Catching up on recent Mets news, the club signed outlaw/outfielder Tommy Pham to a one-year deal and lists him wearing No. 28, which is unfortunate for Darin Ruf who’s the incumbent reserve outfielder/DH who also wears 28. Pham’s been a bit of an inconsistent performer who’s been moved around a bit; I thought he might have been a candidate to acquire last summer when he played for the Reds, but he wound up going to Boston instead.
Pham’s worn 28 with St. Louis, San Diego and Cincinnati so in the rare event he and Ruf both make the club I’d guess Pham takes 28.
You can probably search the archives of this site and find me advocating to move Jeff
McKnight McNeil, who seemed at times unhappy and miscast, but I’m pleased to have been proven wrong. He signed a four-year extension this week that’ll keep him in blue and orange through age 35 and heightens the chance he, along with Brandon Nimmo, will be long tenured one-team-only Mets.
Barring injuries, Nimmo will no doubt overtake Todd Hundley as the club’s most prolific No. 9 of all time–he’s still about 1 season’s worth of games and at-bats behind Hundley and already leads all 9s in on-base percentage and runs scored.
McNeil’s shot at uni number immortality would seem to be the best three-numbered Met of all time. Ron Darling probably holds that title today.
The 2022 Mets were built to win but are they built to last?
Although closer Edwin Diaz signed a new 5-year deal already, there could be three starting pitchers on their way out: Jacob deGrom who apparently has interest in Texas; Chris Bassitt, who rejected the qualifying offer, and Taijuan Walker who didn’t get a qualifying offer.
Then there’s Brandon Nimmo, who could depart for Colorado on the verge of becoming the undisputed all-time No. 9 in team history.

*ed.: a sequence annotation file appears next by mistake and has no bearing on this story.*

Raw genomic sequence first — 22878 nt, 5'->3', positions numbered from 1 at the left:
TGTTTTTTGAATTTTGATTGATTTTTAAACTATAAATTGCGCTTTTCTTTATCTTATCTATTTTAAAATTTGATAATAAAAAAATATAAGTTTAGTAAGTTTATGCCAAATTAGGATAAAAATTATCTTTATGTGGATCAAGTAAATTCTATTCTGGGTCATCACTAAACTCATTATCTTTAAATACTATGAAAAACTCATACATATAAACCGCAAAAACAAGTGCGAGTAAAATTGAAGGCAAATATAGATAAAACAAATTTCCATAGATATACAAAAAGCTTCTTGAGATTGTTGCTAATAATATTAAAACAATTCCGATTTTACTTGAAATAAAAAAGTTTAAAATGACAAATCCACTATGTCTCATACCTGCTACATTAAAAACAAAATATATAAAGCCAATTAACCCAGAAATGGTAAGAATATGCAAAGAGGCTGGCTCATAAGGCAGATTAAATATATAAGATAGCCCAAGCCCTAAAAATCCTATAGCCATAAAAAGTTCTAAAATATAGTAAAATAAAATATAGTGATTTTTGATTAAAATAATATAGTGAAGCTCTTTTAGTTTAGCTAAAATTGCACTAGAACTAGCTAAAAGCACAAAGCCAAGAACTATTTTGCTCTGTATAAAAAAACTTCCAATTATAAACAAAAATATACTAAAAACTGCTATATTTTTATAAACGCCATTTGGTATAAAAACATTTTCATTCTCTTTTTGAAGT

He’s pretty much that now, I’d ague, even if Todd Hundley has a season’s worth more games played, more home runs (123-63) and way more RBI (388-212). But Nimmo has the superior OBP (a 9-best .385) and his slugging percentage is just a tick below Hundley’s at .441 to Todd’s .447. Nimmo is in fact 4th overall in career OBP among all Mets, so he’s not the kind of guy a contending team wants to lose.
The Mets have a lot of decisions to make including replacing president Sandy Alderson. I’m pretty much out of ideas myself, so what do you think?
As you know by now the Mets took advantage of a buyer’s market and signed Todd Frazier to a cheapo 2-year contract to complete the infield. The signing also acknowledges the unlikelihood that David Wright make a miraculous return to form, exposing my own overinvestment in denial.
Frazier most certainly will take over the vacant and dignified No. 21 last worn by Lucas Duda and previously by Carlos Delgado and Cleon Jones. Two of the Mets’ previous Todds (Zeile and Hundley) wore No. 9 at one point in their Met tenures, though Jackson Todd wore No. 30.
(Update: Alert readers of social media reminded me this initial post overlooked Todds Pratt and Haney, initally, mea maxima culpa) .
I guess I like Frazier a little better than were they to engage Neil Walker again, but I’m concerned about all the outmaking, and somewhat dismayed that the seemingly collusive market, as much as its brought opportunity to the Mets is headed for a big ugly correction in the next CBA. Teams are onto the fact that guys are worth less as they age, even as the free agency system provides for them to earn more. The Mets it seems to me need guys who get on base and score every bit as much as those who can drive them in, which is why I’m a big proponent of Brandon Zimmo.
Jose Reyes has also come back, that was no small surprise. Most definitely he will wear 7 again. I was watching that number to see whether Travis d’Arnaud would claim it back. He changes numbers like batting stances.
Mets should be posting that spring roster any day now.